• 1-2 
    Overview of Data Assimilation (DA)
    Least Squares versus Maximum Likelihood Approaches
    Optimal Interpolation
  • 3-4 
    Review of Probability Theory and Bayes Theorem
    Dynamical Systems and Chaos
  • 5-7
    Kalman Filter (KF)
    Extended Kalman Filter (EKF)
    Ensemble Kalman Filter (EnKF)
  • 8-10
    Hybrid Filters
    Application to High-Dimensional Systems and NWP
    DA in Operational Centers
    Ensemble Sensitivity
  • 11-13
    Parameter Estimation
    Model Error
    Special Topics in DA and Predictability
    Particle Filters
  • 14-15
    Frontiers in Data Assimilation (student presentations) 

Lecture notes will often be placed on CANVS (, although students are ultimately responsible for their own note-taking. 

Attendance Policy:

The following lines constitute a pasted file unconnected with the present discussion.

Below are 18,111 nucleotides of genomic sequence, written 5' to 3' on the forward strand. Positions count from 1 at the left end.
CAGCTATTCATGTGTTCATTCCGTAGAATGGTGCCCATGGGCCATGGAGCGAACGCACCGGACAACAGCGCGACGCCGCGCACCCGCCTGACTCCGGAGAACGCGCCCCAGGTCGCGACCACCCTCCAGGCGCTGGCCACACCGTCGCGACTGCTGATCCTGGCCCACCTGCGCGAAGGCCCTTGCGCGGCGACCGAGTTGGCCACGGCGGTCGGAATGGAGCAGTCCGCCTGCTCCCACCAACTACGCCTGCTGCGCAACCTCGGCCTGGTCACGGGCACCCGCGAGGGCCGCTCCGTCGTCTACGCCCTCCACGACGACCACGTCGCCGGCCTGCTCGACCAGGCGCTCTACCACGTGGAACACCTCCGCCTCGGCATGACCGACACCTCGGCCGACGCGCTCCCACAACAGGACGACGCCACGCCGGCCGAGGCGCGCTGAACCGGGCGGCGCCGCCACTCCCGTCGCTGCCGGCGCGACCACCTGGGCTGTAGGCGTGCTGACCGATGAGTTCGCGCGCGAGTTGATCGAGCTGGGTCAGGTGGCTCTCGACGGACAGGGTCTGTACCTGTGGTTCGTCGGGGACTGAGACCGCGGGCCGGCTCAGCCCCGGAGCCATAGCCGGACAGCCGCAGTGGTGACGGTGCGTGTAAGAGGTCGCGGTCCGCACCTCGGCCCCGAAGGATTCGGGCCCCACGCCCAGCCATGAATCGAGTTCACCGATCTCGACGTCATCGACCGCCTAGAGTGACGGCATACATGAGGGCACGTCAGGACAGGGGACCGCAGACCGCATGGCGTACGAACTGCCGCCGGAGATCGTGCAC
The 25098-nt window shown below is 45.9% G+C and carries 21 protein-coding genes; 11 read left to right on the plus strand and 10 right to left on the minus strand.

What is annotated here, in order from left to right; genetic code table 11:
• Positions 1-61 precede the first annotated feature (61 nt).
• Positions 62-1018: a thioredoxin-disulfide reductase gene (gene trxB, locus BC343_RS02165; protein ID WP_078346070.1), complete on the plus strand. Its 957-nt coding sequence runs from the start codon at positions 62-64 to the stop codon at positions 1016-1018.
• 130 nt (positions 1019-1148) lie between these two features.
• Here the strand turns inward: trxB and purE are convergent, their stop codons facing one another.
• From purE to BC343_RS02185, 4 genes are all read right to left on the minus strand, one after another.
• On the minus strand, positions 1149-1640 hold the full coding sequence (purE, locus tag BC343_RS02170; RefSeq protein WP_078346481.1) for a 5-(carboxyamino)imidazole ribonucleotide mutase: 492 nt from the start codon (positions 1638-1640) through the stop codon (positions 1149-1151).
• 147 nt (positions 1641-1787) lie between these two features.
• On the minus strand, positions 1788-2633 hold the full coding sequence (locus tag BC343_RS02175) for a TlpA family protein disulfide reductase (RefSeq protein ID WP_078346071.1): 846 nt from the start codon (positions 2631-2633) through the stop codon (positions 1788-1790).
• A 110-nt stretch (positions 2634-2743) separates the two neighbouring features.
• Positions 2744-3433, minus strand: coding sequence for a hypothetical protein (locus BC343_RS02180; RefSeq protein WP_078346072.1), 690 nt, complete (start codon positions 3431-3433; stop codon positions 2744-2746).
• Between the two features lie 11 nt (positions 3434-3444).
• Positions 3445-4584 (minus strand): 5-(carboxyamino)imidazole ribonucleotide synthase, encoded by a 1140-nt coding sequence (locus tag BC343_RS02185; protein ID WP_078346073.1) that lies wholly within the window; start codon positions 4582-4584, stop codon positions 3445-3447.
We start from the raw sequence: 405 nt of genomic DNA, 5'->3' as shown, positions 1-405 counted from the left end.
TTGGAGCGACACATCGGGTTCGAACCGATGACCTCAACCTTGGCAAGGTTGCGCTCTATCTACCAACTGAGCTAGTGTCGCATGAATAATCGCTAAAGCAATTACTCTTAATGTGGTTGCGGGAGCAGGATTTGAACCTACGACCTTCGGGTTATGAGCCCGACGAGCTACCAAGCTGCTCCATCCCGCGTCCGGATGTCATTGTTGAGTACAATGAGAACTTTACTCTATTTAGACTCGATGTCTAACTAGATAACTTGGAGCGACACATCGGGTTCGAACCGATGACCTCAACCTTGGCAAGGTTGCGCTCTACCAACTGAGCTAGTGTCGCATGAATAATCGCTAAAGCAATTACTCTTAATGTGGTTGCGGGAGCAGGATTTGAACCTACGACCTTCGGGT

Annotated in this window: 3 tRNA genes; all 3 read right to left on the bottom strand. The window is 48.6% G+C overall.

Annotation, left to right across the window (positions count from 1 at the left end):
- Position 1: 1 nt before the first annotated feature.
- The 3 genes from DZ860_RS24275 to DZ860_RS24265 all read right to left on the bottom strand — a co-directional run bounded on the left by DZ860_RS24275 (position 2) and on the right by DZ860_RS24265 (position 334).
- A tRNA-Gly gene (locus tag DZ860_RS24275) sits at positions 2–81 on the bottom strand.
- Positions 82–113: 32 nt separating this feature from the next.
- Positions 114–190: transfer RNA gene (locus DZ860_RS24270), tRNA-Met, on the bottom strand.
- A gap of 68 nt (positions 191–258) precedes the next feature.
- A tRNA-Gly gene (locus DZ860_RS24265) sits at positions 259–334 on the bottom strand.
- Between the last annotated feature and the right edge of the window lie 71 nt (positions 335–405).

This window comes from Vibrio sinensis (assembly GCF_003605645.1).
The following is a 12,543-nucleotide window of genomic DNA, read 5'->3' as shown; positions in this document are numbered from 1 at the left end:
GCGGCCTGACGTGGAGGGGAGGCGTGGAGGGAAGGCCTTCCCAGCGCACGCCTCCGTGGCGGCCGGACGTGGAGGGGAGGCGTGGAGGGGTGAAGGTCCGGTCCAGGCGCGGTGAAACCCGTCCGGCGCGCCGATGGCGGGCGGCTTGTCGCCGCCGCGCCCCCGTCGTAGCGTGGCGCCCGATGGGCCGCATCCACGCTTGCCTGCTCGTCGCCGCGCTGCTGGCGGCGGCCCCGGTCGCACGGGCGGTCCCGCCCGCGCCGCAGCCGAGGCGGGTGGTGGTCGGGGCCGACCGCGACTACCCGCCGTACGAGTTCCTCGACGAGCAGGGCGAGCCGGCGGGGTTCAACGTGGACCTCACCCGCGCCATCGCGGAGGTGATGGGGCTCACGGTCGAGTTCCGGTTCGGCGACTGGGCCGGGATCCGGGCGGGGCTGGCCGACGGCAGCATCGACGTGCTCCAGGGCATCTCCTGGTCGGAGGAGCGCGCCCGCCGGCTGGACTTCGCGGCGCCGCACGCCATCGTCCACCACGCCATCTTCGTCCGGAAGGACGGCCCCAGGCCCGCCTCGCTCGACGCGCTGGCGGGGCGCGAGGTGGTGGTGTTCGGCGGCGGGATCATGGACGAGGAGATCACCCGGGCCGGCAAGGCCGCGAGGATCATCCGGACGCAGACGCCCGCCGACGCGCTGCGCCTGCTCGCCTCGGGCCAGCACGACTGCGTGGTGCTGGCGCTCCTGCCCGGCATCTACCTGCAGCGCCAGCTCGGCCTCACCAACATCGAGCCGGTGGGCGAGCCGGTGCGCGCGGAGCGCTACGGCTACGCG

Regular attendance is critical for building on the skills and knowledge developed throughout the class. Students who participate have a more complete understanding of the material presented and are more likely to succeed in the class. This is true whether your attendance is in person or remote.  The University recognizes that, on exceptional occasions, students may miss a class meeting to participate in a regularly scheduled university-approved curricular or extracurricular activity (such as field trips, debate trips, choir trips, and athletic contests), or due to unavoidable or other legitimate circumstances such as illness, injury, military service, family emergency, religious observance, participation in local, state, and federal government elections, or post-graduate, career-related interviews when there is no opportunity for students to re-schedule these opportunities (such as elections or employment and graduate school final interviews).  In all cases, you should inform me in advance, when possible.  Missing class, even for a legitimate purpose, may mean there is work that cannot be made up, hurting your grade in this class.  Students who encounter serious family, health, or personal situations that result in extended absences should contact the Office of the Assistant Vice President for Student Affairs (AVPSA) and Student Care and Advocacy for help:  You should be prepared to provide documentation for participation in University-approved activities, as well as for career-related interviews.  You should submit to the instructor a Class Absence Form:, at least one week prior to the activity.